One Potato, Two Potato, Three Potato, Four

by Michael Porter
The fifth graders have been studying electricity and how to assemble electric circuits in science class, but Fifth and Sixth Grade Teacher Dona Kenny had one last — and very cool — experiment for them.
"As a fun culminating activity, we decided to see if we could power a small LED light bulb using only potatoes as the energy source," said Ms. Kenny.
The students had previously studied parallel and series circuits, and they had to decide what kind of circuit would work for this experiment. To create the "battery" the student inserted a copper penny and a galvanized (zinc plated) screw into opposite sides of a potato.

"You put the penny in the potato and then you screw the screw in the potato," explained 5th grader Gia E. "You clip an alligator clip to each of them and then clip it to the light bulb."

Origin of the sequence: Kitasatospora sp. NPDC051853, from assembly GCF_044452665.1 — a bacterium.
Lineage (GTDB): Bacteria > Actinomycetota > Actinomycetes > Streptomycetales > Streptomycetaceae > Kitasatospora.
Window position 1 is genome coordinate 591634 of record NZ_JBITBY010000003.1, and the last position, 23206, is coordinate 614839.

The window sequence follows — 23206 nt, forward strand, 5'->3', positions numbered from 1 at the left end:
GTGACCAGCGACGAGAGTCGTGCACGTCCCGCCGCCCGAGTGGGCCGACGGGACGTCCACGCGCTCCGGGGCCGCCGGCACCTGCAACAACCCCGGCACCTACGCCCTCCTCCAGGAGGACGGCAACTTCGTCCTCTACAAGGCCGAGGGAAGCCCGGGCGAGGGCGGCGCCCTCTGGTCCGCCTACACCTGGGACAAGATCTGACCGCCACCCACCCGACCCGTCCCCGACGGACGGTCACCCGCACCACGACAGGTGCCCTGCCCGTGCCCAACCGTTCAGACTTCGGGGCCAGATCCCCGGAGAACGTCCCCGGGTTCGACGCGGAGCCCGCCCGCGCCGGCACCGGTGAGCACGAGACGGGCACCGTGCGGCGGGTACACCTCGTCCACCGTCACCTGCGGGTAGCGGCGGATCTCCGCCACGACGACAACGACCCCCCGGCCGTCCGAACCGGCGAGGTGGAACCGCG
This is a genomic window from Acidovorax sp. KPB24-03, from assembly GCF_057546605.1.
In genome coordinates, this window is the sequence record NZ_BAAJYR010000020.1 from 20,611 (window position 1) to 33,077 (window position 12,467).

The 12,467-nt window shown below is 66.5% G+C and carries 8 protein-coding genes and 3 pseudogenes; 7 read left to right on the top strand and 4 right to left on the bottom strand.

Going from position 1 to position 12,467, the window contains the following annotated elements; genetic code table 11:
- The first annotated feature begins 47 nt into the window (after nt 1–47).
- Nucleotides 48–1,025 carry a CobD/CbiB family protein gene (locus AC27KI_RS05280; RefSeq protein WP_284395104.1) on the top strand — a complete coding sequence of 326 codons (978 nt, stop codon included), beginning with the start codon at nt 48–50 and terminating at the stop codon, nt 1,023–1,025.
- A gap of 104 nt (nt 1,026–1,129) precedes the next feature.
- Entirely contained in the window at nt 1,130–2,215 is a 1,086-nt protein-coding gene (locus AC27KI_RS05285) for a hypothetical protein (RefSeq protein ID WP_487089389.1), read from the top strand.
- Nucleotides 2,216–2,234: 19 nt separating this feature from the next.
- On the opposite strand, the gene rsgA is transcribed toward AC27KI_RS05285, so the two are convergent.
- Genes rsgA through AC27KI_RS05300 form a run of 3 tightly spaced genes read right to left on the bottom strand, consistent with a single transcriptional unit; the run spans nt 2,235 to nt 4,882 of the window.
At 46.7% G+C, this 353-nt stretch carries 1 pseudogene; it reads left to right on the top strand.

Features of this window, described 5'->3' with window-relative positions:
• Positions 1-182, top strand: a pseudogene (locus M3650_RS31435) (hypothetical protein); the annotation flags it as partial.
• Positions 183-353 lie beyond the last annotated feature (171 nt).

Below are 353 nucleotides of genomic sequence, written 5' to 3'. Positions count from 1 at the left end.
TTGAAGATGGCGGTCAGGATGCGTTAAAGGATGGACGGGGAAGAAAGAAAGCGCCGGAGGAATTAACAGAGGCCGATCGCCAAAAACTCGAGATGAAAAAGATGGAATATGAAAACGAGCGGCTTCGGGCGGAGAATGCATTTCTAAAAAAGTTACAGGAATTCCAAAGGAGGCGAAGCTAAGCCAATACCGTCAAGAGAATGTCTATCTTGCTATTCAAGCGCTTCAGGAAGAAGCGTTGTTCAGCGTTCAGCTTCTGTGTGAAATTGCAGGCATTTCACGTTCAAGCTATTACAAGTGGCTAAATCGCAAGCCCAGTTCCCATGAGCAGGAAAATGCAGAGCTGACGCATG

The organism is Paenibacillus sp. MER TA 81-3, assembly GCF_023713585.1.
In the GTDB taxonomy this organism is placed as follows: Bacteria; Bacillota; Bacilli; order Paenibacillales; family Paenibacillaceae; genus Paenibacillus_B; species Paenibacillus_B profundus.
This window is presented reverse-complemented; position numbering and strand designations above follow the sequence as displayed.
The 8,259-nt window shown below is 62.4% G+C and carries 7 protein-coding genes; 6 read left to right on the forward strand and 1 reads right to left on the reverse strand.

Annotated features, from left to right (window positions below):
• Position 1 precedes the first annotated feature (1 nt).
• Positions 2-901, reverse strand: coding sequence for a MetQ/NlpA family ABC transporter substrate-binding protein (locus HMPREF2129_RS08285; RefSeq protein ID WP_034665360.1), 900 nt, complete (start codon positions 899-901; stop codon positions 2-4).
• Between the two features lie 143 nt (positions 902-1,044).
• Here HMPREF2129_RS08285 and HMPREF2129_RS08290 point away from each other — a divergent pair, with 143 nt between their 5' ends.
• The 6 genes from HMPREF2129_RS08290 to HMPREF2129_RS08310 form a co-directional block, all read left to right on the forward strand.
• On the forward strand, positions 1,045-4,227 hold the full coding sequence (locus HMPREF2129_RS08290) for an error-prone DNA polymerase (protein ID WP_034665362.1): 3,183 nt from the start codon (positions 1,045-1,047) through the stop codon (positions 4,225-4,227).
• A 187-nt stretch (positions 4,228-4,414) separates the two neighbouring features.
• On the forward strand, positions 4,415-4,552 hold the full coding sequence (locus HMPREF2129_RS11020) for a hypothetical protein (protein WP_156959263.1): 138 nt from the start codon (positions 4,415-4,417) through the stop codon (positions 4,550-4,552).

The students discovered that sometimes one potato doesn't produce enough power, so they added more potatoes to their circuit.
"If it didn't work you have to keep adding potatoes until you got it," Gia said.
Depending on the size of the potato, the students were able to light the LED bulb with either three or four potatoes.
"They wanted to know if the light would shine brighter if more potatoes were added to the circuit, so they were encouraged to give it a try," said Ms. Kenny. "The light did indeed burn brighter with more potato power!"

Fifth grader Neil S. now understands the concepts.
"The potato juice inside the potatoes has a little bit of electricity in the chemicals," said Neil. "I at first did not think it would work, and then it actually worked and I was very shocked!"
Using hands-on experiments really helps the students to produce core memories.
"I thought it was kinda wierd that the potato could light a light bulb," said Gia. "I thought that only worked in movies!"